Archive for February, 2006

Optimizing synchronization

Monday, February 13th, 2006

We need to get the optimizer more involved with thread creation and synchronization.  Today the optimizer group is very focused on OpenMP programs, and less focussed on trying to optimize pthreads-style programs.  (Of course,we have lots of OpenMP customers too, and it’s their judgment call.)

I was reading some slides from a talk about Transactional Parallel Programmingby Kunle Olukotun, and (as often happens) my mind started wandering. I recalled a description of a recent optimization in the JVM related to synchronization performance. (Some cool synchronization optimizations in the Mustang JVM are described here.)

The idea I’m thinking about (biased locking) is used in the JVM was to assign each object a thread-id, when the object is first used by a thread.  Then as long as the same thread is the only accessor for the object, you don’t have to synchronize it.  You only have to make sure that if another thread starts to access the object, you have a (potentially expensive) way to convert the object to a “must synchronize for real” object.

This results in a low-level ubiquitous way to optimize synchronization for the case of non-shared objects.  The theory is that this helps because the majority of objects in the average (well-designed) program are short-lived and localized to a single thread.

It occurred to me that we could do the same for C++ programs, for objects that have built-in synchronization (for example from the STL). The key part is that each object access must check the status of the object before the access can go forward, to distinguish “synced” objects from “nonsynced” objects.  Obviously, for small accessors you don’t want to pay this cost.  These checks can be optimized (hoisted upwards) as long as the optimizer can prove that the thread will not change in between the upper layer and the lower layer.

For example, A() calls B().  Inside each function is a call to a method on an object ( for example: X->Y() ).

A() {  
   X->Y(1)
   B()
}

B() {
   X->Y(2)
}

X::Y(int i)
{
    if (this_thr != my_thr) // also check if uninit...
        convert_to_full_sync();
    work();
}

If the only call to B is through A, then the compiler can optimize this as:

A() {
   if (this_thr != X->my_thr)
        X->convert_to_full_sync();
   X->Y(1)
   B()
}

B() {
   X->Y(2)
}

X::Y(int i)
{
   work();
}

In order to get the full benefits of optimization, the optimizer needs to treat threads as first class citizens in the analysis phase. Any routines which can be the root of a new thread needs to be identified.  This is challenging because any external functioncan be used by another functions as the root of a thread. Optimizations involving synchronization can be applied tothe program in those places where a localized group of functions will always be called by the same thread.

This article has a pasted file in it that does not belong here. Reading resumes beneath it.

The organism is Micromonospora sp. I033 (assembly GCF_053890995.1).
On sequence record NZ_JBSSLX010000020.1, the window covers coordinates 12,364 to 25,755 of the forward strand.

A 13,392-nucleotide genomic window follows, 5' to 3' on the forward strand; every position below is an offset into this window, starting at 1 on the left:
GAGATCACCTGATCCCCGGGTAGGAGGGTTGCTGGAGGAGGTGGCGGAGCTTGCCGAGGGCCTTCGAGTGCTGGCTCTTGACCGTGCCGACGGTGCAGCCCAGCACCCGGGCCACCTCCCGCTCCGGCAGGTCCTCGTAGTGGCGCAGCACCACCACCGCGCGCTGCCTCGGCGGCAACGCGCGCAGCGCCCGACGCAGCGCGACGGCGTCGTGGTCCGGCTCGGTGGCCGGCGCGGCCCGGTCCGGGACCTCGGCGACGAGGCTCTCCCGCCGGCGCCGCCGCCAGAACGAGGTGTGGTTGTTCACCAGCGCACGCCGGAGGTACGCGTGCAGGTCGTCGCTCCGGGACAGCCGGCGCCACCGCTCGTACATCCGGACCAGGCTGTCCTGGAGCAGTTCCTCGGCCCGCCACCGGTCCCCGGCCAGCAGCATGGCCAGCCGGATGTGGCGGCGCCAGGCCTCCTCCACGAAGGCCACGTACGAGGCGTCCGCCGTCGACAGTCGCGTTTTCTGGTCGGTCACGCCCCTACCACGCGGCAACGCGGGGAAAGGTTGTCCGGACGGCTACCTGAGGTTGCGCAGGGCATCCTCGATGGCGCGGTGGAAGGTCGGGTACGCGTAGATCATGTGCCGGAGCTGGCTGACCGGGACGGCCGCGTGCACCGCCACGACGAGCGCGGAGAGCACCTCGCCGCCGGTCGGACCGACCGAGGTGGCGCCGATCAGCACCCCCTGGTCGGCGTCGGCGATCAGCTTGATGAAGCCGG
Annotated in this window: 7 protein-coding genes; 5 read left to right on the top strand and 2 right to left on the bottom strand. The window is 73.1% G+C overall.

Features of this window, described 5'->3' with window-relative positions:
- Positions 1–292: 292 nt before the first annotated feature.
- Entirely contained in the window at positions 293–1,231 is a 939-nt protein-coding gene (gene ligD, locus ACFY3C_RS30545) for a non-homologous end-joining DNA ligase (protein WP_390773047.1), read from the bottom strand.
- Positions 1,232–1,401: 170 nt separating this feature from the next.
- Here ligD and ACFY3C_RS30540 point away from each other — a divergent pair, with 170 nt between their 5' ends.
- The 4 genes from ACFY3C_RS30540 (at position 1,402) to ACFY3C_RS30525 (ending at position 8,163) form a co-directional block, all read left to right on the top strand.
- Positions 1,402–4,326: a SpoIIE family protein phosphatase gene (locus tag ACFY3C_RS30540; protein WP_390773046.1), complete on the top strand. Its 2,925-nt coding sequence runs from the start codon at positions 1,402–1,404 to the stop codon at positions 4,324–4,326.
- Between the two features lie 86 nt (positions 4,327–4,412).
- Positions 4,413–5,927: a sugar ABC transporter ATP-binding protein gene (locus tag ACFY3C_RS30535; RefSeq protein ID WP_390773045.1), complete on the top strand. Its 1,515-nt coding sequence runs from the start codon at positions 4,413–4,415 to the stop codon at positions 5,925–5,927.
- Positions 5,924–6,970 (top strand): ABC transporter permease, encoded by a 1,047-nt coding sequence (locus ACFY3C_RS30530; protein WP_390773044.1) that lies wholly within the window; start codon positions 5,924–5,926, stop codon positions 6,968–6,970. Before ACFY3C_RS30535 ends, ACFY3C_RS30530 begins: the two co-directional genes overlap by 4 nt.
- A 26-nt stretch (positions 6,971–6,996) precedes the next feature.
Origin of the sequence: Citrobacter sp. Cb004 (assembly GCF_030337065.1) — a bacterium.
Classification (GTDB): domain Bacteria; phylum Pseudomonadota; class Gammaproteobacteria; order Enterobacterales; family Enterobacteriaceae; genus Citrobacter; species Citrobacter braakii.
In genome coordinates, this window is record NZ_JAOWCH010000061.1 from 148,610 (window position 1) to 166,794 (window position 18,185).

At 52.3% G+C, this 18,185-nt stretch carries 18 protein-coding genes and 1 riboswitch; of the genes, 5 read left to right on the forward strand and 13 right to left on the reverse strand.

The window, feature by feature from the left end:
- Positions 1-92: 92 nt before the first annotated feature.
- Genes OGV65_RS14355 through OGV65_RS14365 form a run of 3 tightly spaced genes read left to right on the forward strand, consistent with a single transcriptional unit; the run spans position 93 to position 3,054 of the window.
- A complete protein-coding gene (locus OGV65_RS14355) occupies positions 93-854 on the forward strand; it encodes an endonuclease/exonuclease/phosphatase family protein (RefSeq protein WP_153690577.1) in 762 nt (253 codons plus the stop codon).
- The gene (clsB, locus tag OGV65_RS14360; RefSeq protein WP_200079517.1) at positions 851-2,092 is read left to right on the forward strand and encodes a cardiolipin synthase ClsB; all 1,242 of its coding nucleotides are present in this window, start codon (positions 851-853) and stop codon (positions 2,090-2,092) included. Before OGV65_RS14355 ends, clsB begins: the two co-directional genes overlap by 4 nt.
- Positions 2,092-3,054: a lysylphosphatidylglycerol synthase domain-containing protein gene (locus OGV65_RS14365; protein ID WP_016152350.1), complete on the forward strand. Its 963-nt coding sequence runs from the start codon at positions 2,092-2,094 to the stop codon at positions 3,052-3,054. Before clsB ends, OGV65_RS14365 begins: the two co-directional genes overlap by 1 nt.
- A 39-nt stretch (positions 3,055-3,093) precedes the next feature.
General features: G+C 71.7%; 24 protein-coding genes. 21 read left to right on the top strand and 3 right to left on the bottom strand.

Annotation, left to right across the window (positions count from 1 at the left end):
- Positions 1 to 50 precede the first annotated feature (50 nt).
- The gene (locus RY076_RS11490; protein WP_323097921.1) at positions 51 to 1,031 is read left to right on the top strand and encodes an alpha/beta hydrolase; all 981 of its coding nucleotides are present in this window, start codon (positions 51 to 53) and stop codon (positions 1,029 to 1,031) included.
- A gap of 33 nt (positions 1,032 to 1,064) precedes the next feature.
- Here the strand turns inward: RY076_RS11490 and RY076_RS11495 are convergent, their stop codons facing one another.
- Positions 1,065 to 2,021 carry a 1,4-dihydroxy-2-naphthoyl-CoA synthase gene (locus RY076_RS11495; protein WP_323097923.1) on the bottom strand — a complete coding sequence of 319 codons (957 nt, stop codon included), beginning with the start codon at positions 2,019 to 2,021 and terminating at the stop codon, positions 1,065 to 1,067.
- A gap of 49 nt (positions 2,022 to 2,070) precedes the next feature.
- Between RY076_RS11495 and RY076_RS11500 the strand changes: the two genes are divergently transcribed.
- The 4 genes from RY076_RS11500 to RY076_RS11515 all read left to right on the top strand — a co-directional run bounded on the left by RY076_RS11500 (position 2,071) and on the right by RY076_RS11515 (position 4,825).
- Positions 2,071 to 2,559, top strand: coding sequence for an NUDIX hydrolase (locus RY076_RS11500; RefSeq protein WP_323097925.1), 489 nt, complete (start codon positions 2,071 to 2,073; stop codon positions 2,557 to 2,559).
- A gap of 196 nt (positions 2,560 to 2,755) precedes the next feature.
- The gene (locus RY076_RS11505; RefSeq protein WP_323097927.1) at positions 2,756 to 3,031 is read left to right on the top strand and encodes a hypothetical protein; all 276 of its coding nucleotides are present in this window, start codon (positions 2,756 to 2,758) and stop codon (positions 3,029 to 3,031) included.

I don’t know if such analysis is done by any of the major native (non-interpreted) optimizers out there, but it would probably need to be tied in with a few directives for things like declaring thread root-functions and declaring synchronization primitives, etc.

P.S. I know that my example doesn’t demonstrate why root functions need to be identified, and the caller/callee analysis is something that’s already done.  Hopefully I’ll have time to post a better example later.

I don’t get all the keysigning hubub.

Sunday, February 5th, 2006

I’ve been reading about keysigning parties today, and trying to study about OpenPGP (which uses a so-called “web of trust” and S/MIME (which uses “certificate authorities“). S/MIME is simpler to use and it’s top-down. You get an official company to vouch that your cryptographic key (your certificate actually) really belongs to someone with your name and email address. With OpenPGP, it’s other OpenPGP users who vouch for you. Keysigning parties are where you get together in person with other PGP users and sign each other’s certificates.

I’m looking at the issue from an identity point of view, and not from a security point of view.  I haven’t figured out why there’s no mention of signing each other’s certificates online.  If I know someone via email and/or IM, when can’t I run a little utility program on my computer that validates someone else using email or IM?  The cryptographic theory is that the “Jim Smith” I know over email might not actually be named “Jim Smith” in his own warm and breathing flesh. (Like I care). So in theory, I have to meet them in person.  Of course, meeting them in person doesn’t guarantee they aren’t D. B. Cooper with a fake ID. “But hey,” (the crypto-wonks say) “it’s a guarantee that your security hasn’t been compromised by a man-in-the-middle attack.”

The vast majority of us aren’t important enough for anyone to scam us in that way.  If you tell your buddy that you’re going to be out of town over the weekend, and you use an unsecured IM channel to tell them that, then it’s pretty unlikely someone is going to eavesdrop on you and use that information to rob your house.  Unless you’re Bill Gates.

So can someone explain it to me?  Wouldn’t OpenPGP be much more successful if you could trust people that you met online?  After all, you’re not vouching for their credit rating or anything, you’re just verifying they are a “real” person who answers to some specific name and email address.